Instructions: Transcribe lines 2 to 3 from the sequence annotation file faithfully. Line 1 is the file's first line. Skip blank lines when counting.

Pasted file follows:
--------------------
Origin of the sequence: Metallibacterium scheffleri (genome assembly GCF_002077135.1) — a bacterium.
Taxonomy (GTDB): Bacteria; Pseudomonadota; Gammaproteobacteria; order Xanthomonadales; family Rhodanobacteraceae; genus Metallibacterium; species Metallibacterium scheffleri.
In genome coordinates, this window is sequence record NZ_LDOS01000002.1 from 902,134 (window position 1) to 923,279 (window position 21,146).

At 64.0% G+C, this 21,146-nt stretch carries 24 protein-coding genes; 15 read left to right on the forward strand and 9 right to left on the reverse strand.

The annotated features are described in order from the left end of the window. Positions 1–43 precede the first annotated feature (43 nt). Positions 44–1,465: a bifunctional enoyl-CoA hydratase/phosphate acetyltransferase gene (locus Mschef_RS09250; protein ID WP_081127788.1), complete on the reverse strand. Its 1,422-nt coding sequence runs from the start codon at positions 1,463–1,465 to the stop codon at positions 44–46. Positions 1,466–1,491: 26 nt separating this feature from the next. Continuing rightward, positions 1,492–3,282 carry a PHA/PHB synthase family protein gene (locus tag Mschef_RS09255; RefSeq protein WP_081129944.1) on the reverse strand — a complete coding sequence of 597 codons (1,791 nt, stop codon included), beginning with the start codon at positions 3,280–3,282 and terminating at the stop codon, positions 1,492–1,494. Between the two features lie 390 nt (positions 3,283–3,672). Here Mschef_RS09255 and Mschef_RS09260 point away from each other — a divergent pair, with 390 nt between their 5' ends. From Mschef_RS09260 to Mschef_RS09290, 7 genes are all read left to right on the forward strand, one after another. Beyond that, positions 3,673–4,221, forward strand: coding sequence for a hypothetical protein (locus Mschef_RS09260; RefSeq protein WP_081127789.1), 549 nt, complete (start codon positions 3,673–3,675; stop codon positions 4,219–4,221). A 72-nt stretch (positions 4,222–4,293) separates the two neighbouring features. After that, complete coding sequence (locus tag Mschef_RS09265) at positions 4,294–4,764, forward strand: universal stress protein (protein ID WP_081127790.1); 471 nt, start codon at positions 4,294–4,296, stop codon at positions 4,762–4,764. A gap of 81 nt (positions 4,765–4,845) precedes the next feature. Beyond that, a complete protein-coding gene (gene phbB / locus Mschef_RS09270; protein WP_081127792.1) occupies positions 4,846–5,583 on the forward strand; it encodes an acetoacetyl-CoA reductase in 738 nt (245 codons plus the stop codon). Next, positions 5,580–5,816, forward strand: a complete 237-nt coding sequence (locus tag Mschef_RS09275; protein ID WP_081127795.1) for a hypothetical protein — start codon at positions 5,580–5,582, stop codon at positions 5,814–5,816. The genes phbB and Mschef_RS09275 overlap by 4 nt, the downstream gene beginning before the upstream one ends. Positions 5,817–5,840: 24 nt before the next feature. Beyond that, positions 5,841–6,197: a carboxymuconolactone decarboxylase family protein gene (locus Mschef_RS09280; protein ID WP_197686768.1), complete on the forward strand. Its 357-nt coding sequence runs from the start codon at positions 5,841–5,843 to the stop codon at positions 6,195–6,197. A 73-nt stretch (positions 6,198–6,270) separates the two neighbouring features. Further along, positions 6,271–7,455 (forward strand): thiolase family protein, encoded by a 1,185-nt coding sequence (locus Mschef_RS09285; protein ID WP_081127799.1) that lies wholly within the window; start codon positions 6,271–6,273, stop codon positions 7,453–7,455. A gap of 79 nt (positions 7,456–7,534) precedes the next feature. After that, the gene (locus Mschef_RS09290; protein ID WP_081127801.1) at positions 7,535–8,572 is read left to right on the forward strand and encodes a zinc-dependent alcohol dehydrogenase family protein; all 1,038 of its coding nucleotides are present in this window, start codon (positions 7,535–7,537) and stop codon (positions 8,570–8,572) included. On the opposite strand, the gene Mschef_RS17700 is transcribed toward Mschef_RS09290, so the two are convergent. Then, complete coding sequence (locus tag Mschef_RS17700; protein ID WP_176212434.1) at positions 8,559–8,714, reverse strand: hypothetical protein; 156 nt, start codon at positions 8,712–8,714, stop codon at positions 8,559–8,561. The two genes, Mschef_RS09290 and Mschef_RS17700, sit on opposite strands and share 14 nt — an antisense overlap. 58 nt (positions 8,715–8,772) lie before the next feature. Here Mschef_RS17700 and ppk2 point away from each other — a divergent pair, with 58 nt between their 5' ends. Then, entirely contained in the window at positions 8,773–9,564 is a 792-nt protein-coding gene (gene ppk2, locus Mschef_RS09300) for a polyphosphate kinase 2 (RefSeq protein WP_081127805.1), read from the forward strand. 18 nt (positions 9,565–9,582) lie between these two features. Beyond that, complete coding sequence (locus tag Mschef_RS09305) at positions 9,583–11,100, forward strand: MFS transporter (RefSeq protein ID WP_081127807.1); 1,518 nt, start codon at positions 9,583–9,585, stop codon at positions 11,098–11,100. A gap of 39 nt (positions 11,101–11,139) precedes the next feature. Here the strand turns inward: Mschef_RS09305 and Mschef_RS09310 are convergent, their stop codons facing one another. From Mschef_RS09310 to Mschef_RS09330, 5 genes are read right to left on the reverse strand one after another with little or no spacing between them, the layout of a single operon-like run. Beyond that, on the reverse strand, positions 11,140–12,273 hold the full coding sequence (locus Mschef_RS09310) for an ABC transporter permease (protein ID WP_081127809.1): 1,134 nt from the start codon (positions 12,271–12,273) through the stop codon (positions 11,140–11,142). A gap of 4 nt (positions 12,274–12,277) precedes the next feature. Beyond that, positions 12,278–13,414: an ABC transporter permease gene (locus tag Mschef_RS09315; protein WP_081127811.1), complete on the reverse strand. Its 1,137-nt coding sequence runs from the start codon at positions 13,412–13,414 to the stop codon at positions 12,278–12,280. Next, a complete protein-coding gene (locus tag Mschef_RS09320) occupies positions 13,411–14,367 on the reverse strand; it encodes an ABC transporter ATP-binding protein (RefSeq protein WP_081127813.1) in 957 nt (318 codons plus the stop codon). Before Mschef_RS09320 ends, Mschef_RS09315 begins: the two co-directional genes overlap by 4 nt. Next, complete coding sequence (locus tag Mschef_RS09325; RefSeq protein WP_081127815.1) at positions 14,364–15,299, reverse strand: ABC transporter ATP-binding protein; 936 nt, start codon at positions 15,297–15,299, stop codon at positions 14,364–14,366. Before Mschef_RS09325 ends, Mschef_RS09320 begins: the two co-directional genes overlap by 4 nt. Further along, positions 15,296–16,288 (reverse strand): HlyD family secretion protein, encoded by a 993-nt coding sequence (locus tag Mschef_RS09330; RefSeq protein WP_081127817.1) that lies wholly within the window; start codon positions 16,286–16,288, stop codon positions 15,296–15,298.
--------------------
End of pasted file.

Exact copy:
Taxonomy (GTDB): Bacteria; Pseudomonadota; Gammaproteobacteria; order Xanthomonadales; family Rhodanobacteraceae; genus Metallibacterium; species Metallibacterium scheffleri.
In genome coordinates, this window is sequence record NZ_LDOS01000002.1 from 902,134 (window position 1) to 923,279 (window position 21,146).